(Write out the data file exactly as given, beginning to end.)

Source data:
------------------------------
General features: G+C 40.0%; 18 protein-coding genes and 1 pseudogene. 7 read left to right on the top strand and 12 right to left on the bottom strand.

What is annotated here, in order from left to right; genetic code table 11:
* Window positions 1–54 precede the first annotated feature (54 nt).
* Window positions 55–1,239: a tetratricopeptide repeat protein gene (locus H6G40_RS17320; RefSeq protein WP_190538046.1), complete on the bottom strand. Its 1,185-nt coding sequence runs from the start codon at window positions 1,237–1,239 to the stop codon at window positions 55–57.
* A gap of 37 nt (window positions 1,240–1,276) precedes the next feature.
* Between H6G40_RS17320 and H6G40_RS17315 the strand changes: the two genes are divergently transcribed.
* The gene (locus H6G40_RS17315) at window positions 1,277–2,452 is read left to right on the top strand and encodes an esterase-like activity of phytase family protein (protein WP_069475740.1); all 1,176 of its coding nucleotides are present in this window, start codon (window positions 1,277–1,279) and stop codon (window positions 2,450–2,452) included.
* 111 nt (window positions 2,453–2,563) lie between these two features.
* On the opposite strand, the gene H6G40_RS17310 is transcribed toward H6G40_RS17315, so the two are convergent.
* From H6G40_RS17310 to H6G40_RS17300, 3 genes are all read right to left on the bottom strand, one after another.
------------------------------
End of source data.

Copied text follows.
General features: G+C 40.0%; 18 protein-coding genes and 1 pseudogene. 7 read left to right on the top strand and 12 right to left on the bottom strand.

What is annotated here, in order from left to right; genetic code table 11:
* Window positions 1–54 precede the first annotated feature (54 nt).
* Window positions 55–1,239: a tetratricopeptide repeat protein gene (locus H6G40_RS17320; RefSeq protein WP_190538046.1), complete on the bottom strand. Its 1,185-nt coding sequence runs from the start codon at window positions 1,237–1,239 to the stop codon at window positions 55–57.
* A gap of 37 nt (window positions 1,240–1,276) precedes the next feature.
* Between H6G40_RS17320 and H6G40_RS17315 the strand changes: the two genes are divergently transcribed.
* The gene (locus H6G40_RS17315) at window positions 1,277–2,452 is read left to right on the top strand and encodes an esterase-like activity of phytase family protein (protein WP_069475740.1); all 1,176 of its coding nucleotides are present in this window, start codon (window positions 1,277–1,279) and stop codon (window positions 2,450–2,452) included.
* 111 nt (window positions 2,453–2,563) lie between these two features.
* On the opposite strand, the gene H6G40_RS17310 is transcribed toward H6G40_RS17315, so the two are convergent.
* From H6G40_RS17310 to H6G40_RS17300, 3 genes are all read right to left on the bottom strand, one after another.